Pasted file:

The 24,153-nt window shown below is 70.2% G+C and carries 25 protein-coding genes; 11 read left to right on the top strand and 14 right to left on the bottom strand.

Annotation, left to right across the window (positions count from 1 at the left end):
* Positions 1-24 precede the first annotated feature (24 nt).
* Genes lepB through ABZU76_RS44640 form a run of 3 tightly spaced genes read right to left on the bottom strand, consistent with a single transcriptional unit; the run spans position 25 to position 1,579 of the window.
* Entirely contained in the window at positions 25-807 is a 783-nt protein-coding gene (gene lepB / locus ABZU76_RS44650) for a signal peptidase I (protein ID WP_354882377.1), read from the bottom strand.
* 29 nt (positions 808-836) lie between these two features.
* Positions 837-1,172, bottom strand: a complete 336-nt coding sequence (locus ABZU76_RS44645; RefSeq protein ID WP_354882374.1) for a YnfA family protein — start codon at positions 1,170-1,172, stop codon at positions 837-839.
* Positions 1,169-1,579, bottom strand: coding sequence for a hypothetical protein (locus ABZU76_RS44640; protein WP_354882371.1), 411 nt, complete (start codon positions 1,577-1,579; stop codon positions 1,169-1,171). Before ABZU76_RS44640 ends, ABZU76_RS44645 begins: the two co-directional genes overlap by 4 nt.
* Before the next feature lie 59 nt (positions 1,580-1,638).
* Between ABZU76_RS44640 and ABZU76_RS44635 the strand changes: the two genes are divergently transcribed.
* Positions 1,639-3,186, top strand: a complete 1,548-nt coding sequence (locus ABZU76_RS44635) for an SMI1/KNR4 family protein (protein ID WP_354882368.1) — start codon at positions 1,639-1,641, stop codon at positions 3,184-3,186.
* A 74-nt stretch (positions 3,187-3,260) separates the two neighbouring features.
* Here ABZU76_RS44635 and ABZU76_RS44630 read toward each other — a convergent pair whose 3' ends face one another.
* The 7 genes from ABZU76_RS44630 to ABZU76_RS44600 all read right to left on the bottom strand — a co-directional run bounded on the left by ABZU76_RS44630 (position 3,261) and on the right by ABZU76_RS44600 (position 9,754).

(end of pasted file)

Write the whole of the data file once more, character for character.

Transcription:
The 24,153-nt window shown below is 70.2% G+C and carries 25 protein-coding genes; 11 read left to right on the top strand and 14 right to left on the bottom strand.

Annotation, left to right across the window (positions count from 1 at the left end):
* Positions 1-24 precede the first annotated feature (24 nt).
* Genes lepB through ABZU76_RS44640 form a run of 3 tightly spaced genes read right to left on the bottom strand, consistent with a single transcriptional unit; the run spans position 25 to position 1,579 of the window.
* Entirely contained in the window at positions 25-807 is a 783-nt protein-coding gene (gene lepB / locus ABZU76_RS44650) for a signal peptidase I (protein ID WP_354882377.1), read from the bottom strand.
* 29 nt (positions 808-836) lie between these two features.
* Positions 837-1,172, bottom strand: a complete 336-nt coding sequence (locus ABZU76_RS44645; RefSeq protein ID WP_354882374.1) for a YnfA family protein — start codon at positions 1,170-1,172, stop codon at positions 837-839.
* Positions 1,169-1,579, bottom strand: coding sequence for a hypothetical protein (locus ABZU76_RS44640; protein WP_354882371.1), 411 nt, complete (start codon positions 1,577-1,579; stop codon positions 1,169-1,171). Before ABZU76_RS44640 ends, ABZU76_RS44645 begins: the two co-directional genes overlap by 4 nt.
* Before the next feature lie 59 nt (positions 1,580-1,638).
* Between ABZU76_RS44640 and ABZU76_RS44635 the strand changes: the two genes are divergently transcribed.
* Positions 1,639-3,186, top strand: a complete 1,548-nt coding sequence (locus ABZU76_RS44635) for an SMI1/KNR4 family protein (protein ID WP_354882368.1) — start codon at positions 1,639-1,641, stop codon at positions 3,184-3,186.
* A 74-nt stretch (positions 3,187-3,260) separates the two neighbouring features.
* Here ABZU76_RS44635 and ABZU76_RS44630 read toward each other — a convergent pair whose 3' ends face one another.
* The 7 genes from ABZU76_RS44630 to ABZU76_RS44600 all read right to left on the bottom strand — a co-directional run bounded on the left by ABZU76_RS44630 (position 3,261) and on the right by ABZU76_RS44600 (position 9,754).